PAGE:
Protect Your Family with The Help of A Domestic Violence Lawyer
The decision to end a relationship with an abusive partner is made all the more difficult when you have to worry about your safety or your children’s well-being. A domestic violence lawyer at McKinley, Conger, Jolley & Galarneau, LLP, can help put measures in place to ensure you remain safe.
Abuse by a Partner
We know this can be frightening for victims, but calling the authorities is an important step in getting help. Keep track of the incident or report number given to you by the police. If necessary, get medical attention. If it is not safe for you and your children to stay in your home, get to a safe place as quickly as possible. This may include a shelter for victims of domestic violence or the home of a trusted family member or friend.
Our team can help you obtain various types of restraining orders to prevent your abuser from making contact with you and your children. With the help of an attorney, you will not be alone in the process. You will have an advocate on your side.
Child abuse is a form of domestic violence. If the safety of your children is at risk, we can help you take measures that keep an abusive party away. If you decide that a divorce or separation is in your family’s best interests, a lawyer can help you arrange custody, support, and visitation agreements.
Types of Abuse Classified as Domestic Violence
Domestic violence is classified by a pattern of abusive behavior inflicted by one partner onto another. This form of violence can manifest itself in several ways, including physical, emotional, and financial abuse. It often leaves victims feeling powerless, frightened, and overwhelmed.
Domestic violence can include:
- Physical Abuse: This can including hitting, kicking, biting, cutting, and other types of physical harm inflicted upon the victim. Denial of medical treatment or forceful ingestion of drugs or alcohol is also considered a form of physical abuse.
- Emotional Abuse: This type of abuse diminishes a victim’s self-worth, self-esteem, trust in others, and security. It can manifest as constant criticism or name-calling.
- Economic Abuse: In the case of economic abuse, the abuser has control over all financial aspects of the victim’s life. The abuser may prevent the victim from attending school, working, or generally supporting themselves.
- Psychological Abuse: When an abuser attempts to intimidate the victim through bullying, humiliation, or verbal abuse, they are psychologically abusing the victim. This type of abuse can also include attempts to isolate the victim from family and friends.
- Sexual Abuse: Sexual harassment, assault, and rape all constitute forms of sexual abuse.
Stalking: Calling or sending messages repeatedly is considered stalking, as is following an individual to or from work or school.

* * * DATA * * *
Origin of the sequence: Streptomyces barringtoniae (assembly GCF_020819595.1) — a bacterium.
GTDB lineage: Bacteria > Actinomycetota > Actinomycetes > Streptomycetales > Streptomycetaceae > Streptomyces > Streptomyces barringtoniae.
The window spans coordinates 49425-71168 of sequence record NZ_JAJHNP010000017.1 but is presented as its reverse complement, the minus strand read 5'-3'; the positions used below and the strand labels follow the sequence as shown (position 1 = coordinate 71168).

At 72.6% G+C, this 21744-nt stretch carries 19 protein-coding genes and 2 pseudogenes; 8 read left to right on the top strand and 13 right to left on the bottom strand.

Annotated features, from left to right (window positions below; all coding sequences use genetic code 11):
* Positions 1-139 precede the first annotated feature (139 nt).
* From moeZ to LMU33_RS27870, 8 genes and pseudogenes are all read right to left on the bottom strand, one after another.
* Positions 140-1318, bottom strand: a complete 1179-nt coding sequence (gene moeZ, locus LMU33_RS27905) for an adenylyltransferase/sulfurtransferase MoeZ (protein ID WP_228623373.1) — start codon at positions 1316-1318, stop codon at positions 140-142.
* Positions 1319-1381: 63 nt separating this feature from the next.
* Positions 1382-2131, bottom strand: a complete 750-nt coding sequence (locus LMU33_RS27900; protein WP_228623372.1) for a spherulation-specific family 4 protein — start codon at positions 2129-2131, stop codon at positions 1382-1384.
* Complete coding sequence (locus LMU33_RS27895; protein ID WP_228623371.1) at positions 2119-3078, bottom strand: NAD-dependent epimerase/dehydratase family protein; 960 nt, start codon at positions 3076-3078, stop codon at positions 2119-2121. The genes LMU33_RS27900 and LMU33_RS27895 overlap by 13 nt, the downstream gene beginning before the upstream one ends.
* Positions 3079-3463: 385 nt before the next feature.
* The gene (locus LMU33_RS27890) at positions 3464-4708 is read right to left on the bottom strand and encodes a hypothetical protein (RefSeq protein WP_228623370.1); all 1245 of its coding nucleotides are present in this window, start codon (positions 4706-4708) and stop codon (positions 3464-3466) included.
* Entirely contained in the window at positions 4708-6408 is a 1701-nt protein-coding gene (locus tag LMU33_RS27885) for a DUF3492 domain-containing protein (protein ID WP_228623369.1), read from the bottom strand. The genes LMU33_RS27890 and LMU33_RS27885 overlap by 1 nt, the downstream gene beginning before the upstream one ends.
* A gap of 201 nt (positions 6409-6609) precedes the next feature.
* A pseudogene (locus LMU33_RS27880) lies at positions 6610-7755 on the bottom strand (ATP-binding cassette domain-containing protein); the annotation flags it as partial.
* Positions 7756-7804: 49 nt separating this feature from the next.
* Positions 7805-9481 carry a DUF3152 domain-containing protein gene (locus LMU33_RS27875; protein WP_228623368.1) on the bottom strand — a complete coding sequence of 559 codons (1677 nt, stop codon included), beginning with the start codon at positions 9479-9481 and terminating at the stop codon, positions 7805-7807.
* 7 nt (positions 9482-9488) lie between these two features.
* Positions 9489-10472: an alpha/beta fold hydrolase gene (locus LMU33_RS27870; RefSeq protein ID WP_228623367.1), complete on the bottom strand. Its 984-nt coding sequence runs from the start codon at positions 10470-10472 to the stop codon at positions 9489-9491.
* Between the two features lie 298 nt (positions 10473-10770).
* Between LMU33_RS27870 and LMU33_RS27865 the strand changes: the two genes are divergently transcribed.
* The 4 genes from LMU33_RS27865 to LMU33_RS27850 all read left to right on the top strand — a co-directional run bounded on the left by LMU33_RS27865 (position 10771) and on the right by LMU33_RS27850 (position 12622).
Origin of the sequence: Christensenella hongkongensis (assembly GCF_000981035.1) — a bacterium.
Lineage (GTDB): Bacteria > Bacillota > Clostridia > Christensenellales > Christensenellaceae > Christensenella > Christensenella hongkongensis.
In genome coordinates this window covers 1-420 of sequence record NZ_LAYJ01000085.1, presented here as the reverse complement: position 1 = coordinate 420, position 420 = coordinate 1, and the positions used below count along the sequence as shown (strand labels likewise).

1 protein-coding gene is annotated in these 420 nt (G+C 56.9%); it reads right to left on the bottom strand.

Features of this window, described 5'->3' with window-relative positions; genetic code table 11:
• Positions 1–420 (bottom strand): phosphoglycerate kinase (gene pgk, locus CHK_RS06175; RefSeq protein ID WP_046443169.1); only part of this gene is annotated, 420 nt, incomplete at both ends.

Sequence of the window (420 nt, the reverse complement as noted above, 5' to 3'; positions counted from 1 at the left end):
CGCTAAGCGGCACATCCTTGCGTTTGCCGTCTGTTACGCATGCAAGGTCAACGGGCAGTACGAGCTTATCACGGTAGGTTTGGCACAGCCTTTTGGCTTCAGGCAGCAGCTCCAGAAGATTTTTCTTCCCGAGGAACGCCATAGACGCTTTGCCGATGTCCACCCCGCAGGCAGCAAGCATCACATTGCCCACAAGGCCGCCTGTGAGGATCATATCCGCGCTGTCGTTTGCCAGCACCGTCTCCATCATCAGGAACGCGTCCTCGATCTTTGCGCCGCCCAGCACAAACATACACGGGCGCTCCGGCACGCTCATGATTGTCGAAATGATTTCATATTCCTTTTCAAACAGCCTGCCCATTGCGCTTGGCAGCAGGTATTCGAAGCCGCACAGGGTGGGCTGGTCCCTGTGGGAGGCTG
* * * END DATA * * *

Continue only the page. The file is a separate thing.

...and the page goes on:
- Cyberstalking: Continuous emails, online messages, or other forms of online harassment are classified as cyberstalking.
- Dating Violence: Dating violence is committed by an abuser in a romantic relationship with the victim. It can involve verbal, physical, emotional, or sexual abuse.
Victims are not limited to any gender, age, race, or sexual orientation. It is important to note that abuse against children or other family members is classified as domestic violence, as is abuse between cohabiting and non-cohabiting partners.
Who Can Obtain a Restraining Order?
In the most general sense, a restraining order prevents an abuser from making contact with the victim. It can also prohibit contact with children and the victim’s friends and family. There are three types of restraining orders:
- Emergency Protective Orders (EPOs) are issued by police when the victim cannot file a restraining order petition right away, usually, because court is not in session or the victim is in imminent danger. These are typically only effective for five business days.
- Temporary Restraining Orders (TROs) are also a form of emergency protection. They are typically issued and remain in effect until a formal hearing is held and a judge makes a final ruling.
- Domestic Violence Restraining Order (DVRO) is a restraining order that takes effect after a hearing is held and a judge has made an official ruling. This type of restraining order typically remains in effect for several years.
Any victim of repeated domestic abuse can obtain a restraining order. This includes current or former spouses, cohabitants in an intimate relationship, and non-cohabitants in an intimate relationship.
Domestic violence is a complicated matter, considering it takes many forms. However, our team understands the sensitive, ambiguous, and highly challenging nature of such cases. We can provide the support and compassion you need to recover and protect yourself and your family.